ATC is not there to " make " or " wave " rules . it is there to apply them for the safety of everyone around , not only one aircraft. . As to the machos " My Ship" I do what I want , I pay you ..etc.." yes..good old discussions for the bar in front of 2 beers. Reality is very different . You know that.
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Old 22nd Dec 2016, 12:10
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I have listened to the ATC tape several times and I think this entire incident was caused by EVA015. At about 1:16 they read back 'left heading 180'. Now somebody* got their left and right mixed up, but the 180 degrees direction is pretty clear, and yet they turned north. From then on, despite repeated instructions by ATC, EVA015 does virtually the opposite of what is asked, bringing it into conflict with Air Canada 788. This takes up valuable time while the controller tries to resolve that problem. The EVA015 radio pilot sounds more and more stressed and you can hear someone else in the cockpit shouting at him.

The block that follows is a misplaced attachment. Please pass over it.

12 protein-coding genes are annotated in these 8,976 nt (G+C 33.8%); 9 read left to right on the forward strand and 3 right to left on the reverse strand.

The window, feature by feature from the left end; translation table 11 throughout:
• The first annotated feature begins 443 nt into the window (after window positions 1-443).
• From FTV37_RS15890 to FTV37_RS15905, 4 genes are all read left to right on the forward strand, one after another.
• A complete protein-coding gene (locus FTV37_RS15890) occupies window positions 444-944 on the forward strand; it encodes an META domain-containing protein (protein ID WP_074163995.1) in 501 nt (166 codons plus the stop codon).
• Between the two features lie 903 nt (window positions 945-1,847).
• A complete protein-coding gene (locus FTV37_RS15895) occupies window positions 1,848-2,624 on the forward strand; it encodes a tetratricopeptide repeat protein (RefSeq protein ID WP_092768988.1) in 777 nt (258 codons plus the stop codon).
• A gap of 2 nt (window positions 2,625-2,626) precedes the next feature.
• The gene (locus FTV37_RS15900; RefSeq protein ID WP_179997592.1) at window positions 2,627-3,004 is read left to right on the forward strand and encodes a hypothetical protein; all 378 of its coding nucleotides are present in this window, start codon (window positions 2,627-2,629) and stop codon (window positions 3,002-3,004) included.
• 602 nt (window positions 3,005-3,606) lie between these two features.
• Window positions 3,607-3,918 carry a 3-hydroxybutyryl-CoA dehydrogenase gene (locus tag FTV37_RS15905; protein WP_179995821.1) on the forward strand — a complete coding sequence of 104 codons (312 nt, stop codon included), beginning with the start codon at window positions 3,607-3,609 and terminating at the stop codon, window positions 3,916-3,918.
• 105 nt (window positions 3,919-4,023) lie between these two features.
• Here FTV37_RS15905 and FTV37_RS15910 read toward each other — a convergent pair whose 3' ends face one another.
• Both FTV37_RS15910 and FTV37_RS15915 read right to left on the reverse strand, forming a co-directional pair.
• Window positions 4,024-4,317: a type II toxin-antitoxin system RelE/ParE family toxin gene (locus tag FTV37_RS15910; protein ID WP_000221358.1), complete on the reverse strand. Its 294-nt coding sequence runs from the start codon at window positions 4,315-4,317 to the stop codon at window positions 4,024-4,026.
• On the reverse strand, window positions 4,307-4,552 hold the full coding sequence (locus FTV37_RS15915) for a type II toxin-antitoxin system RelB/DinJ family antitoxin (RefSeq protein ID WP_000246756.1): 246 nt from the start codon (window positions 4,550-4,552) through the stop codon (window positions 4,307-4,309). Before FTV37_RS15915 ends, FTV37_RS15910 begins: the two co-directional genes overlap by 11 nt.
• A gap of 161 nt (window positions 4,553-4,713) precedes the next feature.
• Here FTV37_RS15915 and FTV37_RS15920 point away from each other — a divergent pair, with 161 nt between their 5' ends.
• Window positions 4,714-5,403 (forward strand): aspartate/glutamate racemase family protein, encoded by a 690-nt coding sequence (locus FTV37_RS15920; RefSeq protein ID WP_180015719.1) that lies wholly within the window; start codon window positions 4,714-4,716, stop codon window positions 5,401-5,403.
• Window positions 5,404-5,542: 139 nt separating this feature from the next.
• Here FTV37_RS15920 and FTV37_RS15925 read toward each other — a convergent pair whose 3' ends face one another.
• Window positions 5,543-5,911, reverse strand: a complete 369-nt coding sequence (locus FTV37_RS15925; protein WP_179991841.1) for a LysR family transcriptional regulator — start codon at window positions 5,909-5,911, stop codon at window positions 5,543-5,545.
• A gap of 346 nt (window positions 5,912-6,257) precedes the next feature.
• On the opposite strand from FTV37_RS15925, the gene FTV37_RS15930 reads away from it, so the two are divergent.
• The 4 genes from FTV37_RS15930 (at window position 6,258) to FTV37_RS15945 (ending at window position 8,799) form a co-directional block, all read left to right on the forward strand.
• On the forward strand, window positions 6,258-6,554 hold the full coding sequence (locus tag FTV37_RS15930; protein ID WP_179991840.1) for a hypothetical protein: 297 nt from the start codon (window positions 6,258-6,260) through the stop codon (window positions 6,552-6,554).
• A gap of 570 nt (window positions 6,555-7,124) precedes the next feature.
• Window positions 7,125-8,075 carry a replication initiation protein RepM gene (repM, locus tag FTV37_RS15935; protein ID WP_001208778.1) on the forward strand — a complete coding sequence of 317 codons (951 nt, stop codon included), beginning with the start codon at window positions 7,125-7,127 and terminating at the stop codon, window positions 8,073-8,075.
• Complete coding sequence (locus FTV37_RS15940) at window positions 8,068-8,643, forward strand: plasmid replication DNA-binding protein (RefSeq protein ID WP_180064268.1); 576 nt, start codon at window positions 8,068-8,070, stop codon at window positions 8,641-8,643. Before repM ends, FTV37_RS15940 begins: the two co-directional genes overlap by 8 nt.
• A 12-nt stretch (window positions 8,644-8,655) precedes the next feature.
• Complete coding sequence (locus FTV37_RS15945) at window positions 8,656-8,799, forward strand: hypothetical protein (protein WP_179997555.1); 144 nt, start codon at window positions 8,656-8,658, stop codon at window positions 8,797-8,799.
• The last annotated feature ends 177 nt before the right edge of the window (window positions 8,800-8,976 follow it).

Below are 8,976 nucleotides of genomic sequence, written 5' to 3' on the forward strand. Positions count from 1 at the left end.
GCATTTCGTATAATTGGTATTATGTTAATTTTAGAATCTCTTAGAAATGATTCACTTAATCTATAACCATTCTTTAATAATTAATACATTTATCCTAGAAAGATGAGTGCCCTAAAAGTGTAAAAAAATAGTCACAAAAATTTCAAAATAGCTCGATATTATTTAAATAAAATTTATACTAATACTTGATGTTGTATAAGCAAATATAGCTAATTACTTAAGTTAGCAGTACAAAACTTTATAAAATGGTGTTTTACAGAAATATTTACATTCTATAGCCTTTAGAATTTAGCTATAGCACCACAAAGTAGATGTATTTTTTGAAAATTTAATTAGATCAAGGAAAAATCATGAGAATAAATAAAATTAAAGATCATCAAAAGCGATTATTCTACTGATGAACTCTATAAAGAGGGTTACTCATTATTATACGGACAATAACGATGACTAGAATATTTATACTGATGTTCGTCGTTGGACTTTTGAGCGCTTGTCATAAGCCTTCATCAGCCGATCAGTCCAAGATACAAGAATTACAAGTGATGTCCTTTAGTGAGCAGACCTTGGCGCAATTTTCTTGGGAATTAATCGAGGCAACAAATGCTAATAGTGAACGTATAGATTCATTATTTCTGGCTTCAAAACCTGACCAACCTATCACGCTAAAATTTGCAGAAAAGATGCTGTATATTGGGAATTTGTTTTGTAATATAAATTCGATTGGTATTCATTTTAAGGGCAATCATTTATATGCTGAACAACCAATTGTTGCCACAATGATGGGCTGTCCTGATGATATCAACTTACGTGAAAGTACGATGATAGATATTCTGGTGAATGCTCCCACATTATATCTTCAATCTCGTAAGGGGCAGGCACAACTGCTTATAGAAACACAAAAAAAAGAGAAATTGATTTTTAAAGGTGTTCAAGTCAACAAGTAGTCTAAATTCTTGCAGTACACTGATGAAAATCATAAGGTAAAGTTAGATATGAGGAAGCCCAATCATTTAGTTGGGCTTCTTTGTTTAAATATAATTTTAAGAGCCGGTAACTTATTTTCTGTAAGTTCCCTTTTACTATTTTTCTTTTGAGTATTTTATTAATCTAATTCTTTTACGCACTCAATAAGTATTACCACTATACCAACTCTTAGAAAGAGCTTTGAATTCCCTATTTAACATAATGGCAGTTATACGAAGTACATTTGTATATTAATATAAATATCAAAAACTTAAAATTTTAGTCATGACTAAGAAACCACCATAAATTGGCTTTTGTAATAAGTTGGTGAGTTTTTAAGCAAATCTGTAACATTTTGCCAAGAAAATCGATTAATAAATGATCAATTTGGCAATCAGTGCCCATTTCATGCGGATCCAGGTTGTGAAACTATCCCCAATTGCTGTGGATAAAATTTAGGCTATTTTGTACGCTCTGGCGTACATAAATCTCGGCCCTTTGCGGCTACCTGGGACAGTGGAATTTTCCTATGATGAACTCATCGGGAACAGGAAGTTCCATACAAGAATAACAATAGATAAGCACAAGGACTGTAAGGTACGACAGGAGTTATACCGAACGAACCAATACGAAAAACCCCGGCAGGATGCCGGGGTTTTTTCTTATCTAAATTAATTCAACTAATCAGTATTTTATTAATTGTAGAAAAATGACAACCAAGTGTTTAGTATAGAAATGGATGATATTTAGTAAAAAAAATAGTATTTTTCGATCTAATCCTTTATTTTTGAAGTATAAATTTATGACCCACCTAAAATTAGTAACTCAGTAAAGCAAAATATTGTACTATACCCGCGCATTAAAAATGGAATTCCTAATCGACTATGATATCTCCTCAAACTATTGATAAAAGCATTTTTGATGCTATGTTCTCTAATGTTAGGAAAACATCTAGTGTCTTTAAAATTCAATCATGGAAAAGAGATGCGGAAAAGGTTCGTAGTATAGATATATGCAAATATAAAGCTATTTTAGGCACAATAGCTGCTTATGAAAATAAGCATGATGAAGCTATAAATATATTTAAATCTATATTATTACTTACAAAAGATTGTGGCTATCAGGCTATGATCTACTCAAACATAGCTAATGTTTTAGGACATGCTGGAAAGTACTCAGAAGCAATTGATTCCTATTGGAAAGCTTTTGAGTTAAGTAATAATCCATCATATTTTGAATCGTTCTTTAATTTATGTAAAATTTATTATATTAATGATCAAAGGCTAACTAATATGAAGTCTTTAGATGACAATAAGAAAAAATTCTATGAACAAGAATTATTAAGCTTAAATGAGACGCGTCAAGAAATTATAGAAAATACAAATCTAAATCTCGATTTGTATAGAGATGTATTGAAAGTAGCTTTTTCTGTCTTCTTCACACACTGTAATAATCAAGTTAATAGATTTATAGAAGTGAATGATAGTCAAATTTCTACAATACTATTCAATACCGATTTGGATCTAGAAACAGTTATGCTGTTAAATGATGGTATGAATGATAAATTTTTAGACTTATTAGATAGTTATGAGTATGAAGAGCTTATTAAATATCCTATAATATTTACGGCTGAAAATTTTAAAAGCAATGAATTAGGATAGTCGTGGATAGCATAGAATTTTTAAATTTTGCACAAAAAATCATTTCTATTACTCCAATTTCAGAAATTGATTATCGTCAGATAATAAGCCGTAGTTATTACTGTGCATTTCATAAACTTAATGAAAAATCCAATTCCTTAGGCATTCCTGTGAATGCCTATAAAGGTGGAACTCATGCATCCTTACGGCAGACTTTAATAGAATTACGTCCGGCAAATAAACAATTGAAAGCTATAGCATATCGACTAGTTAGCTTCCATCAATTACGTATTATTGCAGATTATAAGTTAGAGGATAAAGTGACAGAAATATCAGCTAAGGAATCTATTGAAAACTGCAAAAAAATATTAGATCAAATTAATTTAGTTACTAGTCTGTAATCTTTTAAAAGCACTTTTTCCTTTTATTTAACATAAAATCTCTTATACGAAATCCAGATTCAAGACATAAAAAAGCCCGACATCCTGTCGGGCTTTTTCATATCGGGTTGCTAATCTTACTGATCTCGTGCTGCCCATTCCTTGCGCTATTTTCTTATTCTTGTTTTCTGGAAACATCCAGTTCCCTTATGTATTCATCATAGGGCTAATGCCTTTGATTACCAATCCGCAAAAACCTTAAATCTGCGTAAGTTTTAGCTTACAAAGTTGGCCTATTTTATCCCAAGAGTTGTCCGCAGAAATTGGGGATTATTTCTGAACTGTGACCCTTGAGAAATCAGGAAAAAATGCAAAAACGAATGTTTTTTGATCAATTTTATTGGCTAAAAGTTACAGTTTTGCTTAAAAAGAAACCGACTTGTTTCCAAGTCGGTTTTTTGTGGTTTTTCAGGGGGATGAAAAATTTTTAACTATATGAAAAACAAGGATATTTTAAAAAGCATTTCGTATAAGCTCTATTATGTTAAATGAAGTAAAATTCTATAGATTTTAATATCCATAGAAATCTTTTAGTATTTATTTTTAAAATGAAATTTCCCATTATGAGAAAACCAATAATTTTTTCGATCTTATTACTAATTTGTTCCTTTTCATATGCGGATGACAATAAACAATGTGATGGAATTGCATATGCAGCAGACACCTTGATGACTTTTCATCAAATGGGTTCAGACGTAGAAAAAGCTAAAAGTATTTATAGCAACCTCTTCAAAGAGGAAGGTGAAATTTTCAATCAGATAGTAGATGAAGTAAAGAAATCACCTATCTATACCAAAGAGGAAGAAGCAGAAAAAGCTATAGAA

I think that the ATC instruction to turn 'southbound' is also pretty clear, given that EVA015 had ignored or failed to act on all the headings given since they initially turned the wrong way from 090, and were actually heading northbound. I am sure the controller was trying to give EVA015 some situational awareness here.

(Did EVA015 initially turn left onto 018 degrees, instead of 180 degrees, so thought they were following the instructions?)